Going hybrid with Turbo Native doesn’t mean every screen needs to be powered by a web view. While good enough for most of your app, there are times where a little more fidelity is required. Times when you want something a bit more… native.
There are no hard and fast rules about when to go native. Every app is different. Remember, each native screen adds additional complexity and maintenance.
Here are a few examples I’ve picked up building Turbo Native apps for clients. I follow these rough guidelines to decide if a screen should be native or not.
Three candidates for native screens
Going with a native home screen means the app can launch quickly and offer the highest fidelity available right away. HEY and Basecamp both follow this guidelines, launching directly to SwiftUI views. Bonus, they cache the data for offline access, further speeding up launch times.
Native maps offer a better user experience than web-based solutions. You can fill the entire screen with map tiles and tack on individual features as needed, like pins, overlays, or directions. And MapKit now works out of the box with both UIKit and SwiftUI, removing even more boilerplate.
Three screens better served by a web view
Screens that are changed frequently, like settings or preferences, are easier to manage when rendered via HTML. Changes on the web are cheap relative to native ones. A SwiftUI update often requires updates to the view and the API. And each API change needs to ensure backwards compatibility with all previous versions.
Boring, CRUD-like operations that aren’t unique to your app’s experience or product probably don’t need to be native. Yes, they might be fun to experiment with. But the time and resources spent are most likely better served working on critical workflows like the three examples above.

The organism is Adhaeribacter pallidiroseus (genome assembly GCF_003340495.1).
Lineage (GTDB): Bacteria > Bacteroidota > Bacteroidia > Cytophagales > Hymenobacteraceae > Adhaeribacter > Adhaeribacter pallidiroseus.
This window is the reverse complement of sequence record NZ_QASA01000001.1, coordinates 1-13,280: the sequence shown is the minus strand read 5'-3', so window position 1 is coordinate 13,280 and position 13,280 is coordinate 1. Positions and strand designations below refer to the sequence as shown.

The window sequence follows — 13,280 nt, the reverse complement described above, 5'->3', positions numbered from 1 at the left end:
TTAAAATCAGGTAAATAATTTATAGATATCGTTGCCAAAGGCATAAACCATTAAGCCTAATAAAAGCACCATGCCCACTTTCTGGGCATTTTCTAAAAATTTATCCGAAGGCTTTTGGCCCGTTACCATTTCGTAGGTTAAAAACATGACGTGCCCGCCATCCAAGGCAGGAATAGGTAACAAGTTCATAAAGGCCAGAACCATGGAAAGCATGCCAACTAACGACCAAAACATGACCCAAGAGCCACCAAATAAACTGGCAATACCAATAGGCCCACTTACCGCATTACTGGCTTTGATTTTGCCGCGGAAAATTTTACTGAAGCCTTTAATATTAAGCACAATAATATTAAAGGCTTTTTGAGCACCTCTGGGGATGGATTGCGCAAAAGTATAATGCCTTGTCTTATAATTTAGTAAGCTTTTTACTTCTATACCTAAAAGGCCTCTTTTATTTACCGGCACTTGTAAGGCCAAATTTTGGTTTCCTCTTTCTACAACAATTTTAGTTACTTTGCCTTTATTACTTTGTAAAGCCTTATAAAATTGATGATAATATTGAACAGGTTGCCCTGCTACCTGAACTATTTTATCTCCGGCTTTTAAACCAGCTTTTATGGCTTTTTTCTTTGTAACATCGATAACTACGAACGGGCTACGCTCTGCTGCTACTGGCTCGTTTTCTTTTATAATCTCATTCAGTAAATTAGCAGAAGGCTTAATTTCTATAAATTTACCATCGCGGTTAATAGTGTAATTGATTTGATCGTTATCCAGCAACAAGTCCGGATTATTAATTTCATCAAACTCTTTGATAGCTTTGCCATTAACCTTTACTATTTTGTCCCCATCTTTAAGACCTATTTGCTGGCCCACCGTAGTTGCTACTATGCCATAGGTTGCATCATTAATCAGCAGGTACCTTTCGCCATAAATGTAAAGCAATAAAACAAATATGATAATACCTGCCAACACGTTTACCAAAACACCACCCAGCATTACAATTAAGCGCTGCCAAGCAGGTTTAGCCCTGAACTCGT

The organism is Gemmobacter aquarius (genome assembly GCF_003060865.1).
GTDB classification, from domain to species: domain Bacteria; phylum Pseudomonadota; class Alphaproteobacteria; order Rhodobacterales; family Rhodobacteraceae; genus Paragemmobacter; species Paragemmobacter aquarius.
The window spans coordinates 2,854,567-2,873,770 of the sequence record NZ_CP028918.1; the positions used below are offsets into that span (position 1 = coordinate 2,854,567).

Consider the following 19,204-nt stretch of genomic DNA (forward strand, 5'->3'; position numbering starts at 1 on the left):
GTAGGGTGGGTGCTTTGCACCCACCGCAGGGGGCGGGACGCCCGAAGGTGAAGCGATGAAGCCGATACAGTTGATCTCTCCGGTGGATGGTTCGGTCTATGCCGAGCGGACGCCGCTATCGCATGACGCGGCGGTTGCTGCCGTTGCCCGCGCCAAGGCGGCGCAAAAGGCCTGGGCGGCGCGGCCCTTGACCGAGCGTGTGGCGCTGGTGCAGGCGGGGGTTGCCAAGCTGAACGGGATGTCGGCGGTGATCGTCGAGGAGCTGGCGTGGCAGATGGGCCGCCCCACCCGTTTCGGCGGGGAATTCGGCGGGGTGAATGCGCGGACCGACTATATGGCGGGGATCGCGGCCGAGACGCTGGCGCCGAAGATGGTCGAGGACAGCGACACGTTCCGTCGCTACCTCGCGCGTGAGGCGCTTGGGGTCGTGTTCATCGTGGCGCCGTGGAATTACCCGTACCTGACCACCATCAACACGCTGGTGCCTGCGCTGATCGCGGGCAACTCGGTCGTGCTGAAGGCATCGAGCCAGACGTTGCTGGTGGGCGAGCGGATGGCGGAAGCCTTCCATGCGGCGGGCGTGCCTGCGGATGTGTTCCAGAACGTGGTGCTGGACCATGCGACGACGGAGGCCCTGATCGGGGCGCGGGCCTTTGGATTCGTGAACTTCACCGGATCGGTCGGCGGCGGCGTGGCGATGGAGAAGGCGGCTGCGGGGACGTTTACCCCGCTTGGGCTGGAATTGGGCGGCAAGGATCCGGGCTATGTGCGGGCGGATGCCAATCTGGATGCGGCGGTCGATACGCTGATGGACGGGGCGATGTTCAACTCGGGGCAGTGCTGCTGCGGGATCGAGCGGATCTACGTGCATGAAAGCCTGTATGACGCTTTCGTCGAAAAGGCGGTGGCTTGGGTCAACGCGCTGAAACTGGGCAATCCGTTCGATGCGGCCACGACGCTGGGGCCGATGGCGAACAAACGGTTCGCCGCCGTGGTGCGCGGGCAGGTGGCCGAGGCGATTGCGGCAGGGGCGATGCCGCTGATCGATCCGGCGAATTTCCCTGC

Rendering a lot of dynamic content is often faster to build with Hotwire. A list of heterogeneous items, like a news feed, requires each item type to be implemented as its own native view. And each new item type requires an App Store release. Leaving all this logic and rendering to the server helps ensure the iOS app won’t block new features on the web.
Or not at all
One more word of advice: you might not need any native screens for your app’s initial launch.
Your initial App Store release should be as barebones as possible. It should do just enough to ensure Apple will accept your app and publish it. You might end up wasting time implementing native features for an app that is never even available for download.
My priorities are always to get accepted in the App Store then progressively enhance screens when needed. If you need a hand with your app then please reach out – I’d love to help!